New York, Los Angeles, and Washington, D.C., have been abandoned.
The Bill of Rights has been revoked, and replaced with the Moral Statutes.
are no more police—instead, there are soldiers. There are no more fines
for bad behavior—instead, there are arrests, trials, and maybe worse.
People who get arrested usually don't come back.
Ember Miller is old enough to remember that things weren’t always this
way. Living with her rebellious single mother, it’s hard for her to
forget that people weren’t always arrested for reading the wrong books
or staying out after dark. It’s hard to forget that life in the United
States used to be different.
Ember has perfected the art of
keeping a low profile. She knows how to get the things she needs, like
food stamps and hand-me-down clothes, and how to pass the random home
inspections by the military. Her life is as close to peaceful as
That is, until her mother is arrested for
noncompliance with Article 5 of the Moral Statutes. And one of the
arresting officers is none other than Chase Jennings…the only boy Ember
has ever loved.
All of the major cities have
crumbled, and basic rights are a thing of the past. Now control is based
on a set of moral statutes, with harsh penalties for offenders. Being
simply accused means a swift arrest and trial, and no one comes back
from that. They are simply forgotten. Ember gets by as best she can
while trying to contain her very free spirited mother. She's learned all
the ways to blend in and stay unnoticed, keeping her life relatively
normal, all things considered. However all that changes the day her
mother is arrested for violating Article 5 in the Moral Statues by none
other than her childhood love. With her life turned upside down, she
finds herself in her own personal nightmare. The only question is
whether she can survive it.
Ember (love that name!) is a
flawed, but REAL character. Throughout Article 5 there were many times
where I really wanted to strangle her for the poor decisions she was
making, especially when it came to Chase. However, those mistakes only
made her seem that much more real. We would all like to think that in a
crisis situation we could keep our cool and know exactly what to do.
Perhaps some of us could, but I have a feeling the majority of people
would behave exactly like Ember. Her whole life has been turned upside
down and people are trying to kill her left and right, she just isn't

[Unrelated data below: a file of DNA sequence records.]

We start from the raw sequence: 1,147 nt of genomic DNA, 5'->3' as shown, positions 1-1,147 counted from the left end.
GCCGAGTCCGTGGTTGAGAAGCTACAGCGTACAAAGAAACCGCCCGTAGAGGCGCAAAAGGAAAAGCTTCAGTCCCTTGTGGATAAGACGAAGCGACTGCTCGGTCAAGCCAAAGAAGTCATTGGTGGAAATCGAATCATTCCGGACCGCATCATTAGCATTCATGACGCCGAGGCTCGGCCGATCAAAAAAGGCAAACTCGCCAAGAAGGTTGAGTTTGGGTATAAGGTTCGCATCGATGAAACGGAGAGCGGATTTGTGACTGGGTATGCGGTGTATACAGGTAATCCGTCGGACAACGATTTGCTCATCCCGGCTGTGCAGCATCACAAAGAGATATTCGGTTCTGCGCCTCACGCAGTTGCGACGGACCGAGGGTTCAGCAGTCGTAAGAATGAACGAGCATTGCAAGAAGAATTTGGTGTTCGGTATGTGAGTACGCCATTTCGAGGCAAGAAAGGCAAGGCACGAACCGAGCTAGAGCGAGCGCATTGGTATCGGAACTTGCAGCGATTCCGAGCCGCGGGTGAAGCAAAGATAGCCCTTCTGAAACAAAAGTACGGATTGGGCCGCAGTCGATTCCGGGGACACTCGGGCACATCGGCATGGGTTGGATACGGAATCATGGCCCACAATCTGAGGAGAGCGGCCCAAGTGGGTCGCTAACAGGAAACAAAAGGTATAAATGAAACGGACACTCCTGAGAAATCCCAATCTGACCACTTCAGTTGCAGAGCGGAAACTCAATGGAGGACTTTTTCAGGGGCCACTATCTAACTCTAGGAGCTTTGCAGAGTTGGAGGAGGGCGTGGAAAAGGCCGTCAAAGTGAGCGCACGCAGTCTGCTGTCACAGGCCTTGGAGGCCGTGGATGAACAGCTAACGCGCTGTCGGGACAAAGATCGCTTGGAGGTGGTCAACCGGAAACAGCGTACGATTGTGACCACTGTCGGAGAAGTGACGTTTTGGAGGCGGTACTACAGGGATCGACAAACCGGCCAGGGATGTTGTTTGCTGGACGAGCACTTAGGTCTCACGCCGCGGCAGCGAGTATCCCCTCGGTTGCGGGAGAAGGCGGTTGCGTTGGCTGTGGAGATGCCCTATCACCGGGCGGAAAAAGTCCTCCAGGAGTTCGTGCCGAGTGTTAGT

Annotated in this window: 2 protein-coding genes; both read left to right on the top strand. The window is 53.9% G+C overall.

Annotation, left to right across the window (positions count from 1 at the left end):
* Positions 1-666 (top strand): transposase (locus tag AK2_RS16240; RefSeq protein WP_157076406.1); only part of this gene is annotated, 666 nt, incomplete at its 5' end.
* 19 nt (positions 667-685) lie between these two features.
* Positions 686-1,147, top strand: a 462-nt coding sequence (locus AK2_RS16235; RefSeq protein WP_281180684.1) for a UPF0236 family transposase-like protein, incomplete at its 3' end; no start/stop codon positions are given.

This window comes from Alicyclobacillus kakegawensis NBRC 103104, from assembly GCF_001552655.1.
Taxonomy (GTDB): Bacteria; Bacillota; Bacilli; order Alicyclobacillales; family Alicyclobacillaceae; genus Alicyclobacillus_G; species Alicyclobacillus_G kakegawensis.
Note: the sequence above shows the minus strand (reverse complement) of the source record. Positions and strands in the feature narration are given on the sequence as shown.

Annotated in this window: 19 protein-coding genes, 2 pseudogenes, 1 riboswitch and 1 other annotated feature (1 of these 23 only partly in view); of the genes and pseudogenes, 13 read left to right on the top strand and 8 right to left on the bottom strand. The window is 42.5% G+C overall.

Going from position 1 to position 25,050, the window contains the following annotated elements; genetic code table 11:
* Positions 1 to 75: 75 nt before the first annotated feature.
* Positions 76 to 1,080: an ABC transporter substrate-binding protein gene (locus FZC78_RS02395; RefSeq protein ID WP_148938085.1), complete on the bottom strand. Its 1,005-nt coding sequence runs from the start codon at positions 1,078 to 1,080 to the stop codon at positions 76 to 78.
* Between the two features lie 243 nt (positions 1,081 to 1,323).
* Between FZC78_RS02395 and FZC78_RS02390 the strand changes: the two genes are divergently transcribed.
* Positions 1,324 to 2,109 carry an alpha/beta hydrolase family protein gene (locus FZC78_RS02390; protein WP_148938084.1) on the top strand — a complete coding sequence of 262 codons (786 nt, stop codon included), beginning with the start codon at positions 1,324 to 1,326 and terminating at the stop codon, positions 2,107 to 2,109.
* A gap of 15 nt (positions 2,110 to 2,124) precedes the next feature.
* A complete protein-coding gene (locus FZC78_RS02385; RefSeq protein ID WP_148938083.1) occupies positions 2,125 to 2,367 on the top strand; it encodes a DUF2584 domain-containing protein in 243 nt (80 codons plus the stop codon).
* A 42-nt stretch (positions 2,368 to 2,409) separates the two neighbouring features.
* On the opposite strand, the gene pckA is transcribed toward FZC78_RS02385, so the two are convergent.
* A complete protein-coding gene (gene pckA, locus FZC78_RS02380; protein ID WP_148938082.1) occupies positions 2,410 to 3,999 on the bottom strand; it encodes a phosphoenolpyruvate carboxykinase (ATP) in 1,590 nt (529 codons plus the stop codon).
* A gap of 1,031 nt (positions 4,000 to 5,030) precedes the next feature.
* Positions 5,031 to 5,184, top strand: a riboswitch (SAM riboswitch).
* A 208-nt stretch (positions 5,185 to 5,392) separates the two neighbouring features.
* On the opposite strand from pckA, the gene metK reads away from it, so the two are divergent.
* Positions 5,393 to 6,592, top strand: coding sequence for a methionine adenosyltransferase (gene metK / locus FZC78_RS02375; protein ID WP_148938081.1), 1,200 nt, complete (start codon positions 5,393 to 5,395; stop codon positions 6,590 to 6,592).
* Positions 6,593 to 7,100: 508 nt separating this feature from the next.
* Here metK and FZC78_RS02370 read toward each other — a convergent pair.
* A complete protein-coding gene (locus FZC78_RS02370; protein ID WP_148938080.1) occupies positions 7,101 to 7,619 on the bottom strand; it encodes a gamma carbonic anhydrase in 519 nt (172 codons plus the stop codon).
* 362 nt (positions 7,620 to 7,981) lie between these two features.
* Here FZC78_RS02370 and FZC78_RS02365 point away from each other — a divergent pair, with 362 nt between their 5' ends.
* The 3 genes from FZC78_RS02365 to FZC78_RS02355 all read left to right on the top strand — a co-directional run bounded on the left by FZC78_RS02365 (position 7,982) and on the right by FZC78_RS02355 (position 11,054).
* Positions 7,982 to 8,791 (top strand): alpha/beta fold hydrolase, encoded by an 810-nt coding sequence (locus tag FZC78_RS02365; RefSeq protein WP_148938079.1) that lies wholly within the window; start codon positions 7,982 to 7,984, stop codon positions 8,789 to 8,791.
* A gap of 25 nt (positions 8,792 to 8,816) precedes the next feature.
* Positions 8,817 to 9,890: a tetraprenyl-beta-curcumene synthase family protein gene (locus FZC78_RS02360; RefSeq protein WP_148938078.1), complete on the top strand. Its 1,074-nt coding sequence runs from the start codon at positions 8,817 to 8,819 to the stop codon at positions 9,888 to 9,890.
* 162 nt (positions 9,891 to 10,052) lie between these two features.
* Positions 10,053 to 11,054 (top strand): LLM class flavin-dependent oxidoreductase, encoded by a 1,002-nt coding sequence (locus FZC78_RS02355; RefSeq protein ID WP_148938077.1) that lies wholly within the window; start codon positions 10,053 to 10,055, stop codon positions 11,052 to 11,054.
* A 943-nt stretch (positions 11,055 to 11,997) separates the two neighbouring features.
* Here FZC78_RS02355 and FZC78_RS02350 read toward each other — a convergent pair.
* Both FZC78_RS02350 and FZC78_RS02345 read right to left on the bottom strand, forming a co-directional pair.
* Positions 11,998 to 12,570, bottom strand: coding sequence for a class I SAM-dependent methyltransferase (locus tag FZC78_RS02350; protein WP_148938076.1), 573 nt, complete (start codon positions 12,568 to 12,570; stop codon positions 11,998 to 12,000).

going to be able to accept all of that rationally, especially
considering just how naive she was in the beginning. Nor would she be
able to easily throw her trust into someone she felt abandoned by. She's
entitled to have melt downs, and to be honest, she had a whole lot of
character growth throughout Article 5, to the point where she is almost a
completely different person.
The world behind Article 5 is so
chilling and rather horrific. I love dystopian books; there is just
something about them that calls to me. However, what sets Article 5
apart is how very real it felt. It very easily could have been happening
now in our world, or at least in the very near future. All it would
take would be for one single conflict to go bad, and land a terrible war
on U.S. soil, with religious extremists rising to take over in the
aftermath. The whole concept of morality being the controlling factor of
society absolutely terrifies me. Forget the Bill of Rights, keep your
head down and don't dare to make a single misstep or you will pay
dearly. My heart bled for these characters, in their desperation to
survive, especially Ember as her eyes were painfully opened to the
horrors of her world.
This is one of those books where
you are so far sucked into the story you don't even notice the flaws
until it is time to write the review. When I first finished the book I
eagerly stamped a five star rating on it via goodreads, but now as I
look back I realize that much of the story wasn't perfect. The idea of
persecuting people for "crimes" they committed many years before there
was even a law against them doesn't seem really plausible. Especially
since this would impact as much as a third of the population. Also there
was the issue of the too short time in the camp leaving that feeling a
little undeveloped, as well as a few other things. Does that mean I'm
going to now lower my rating? Absolutely not, as the reading experience
was so intense, it more than warrants the five. No book is ever going to
be perfect, and in the end what matters most is being entertained and
emotionally attached to the story, and Article 5 certainly fits that
bill. So if you like a book that is so riveting and compelling, as well
as impossible to put down, then Article 5 is one debut you won't want to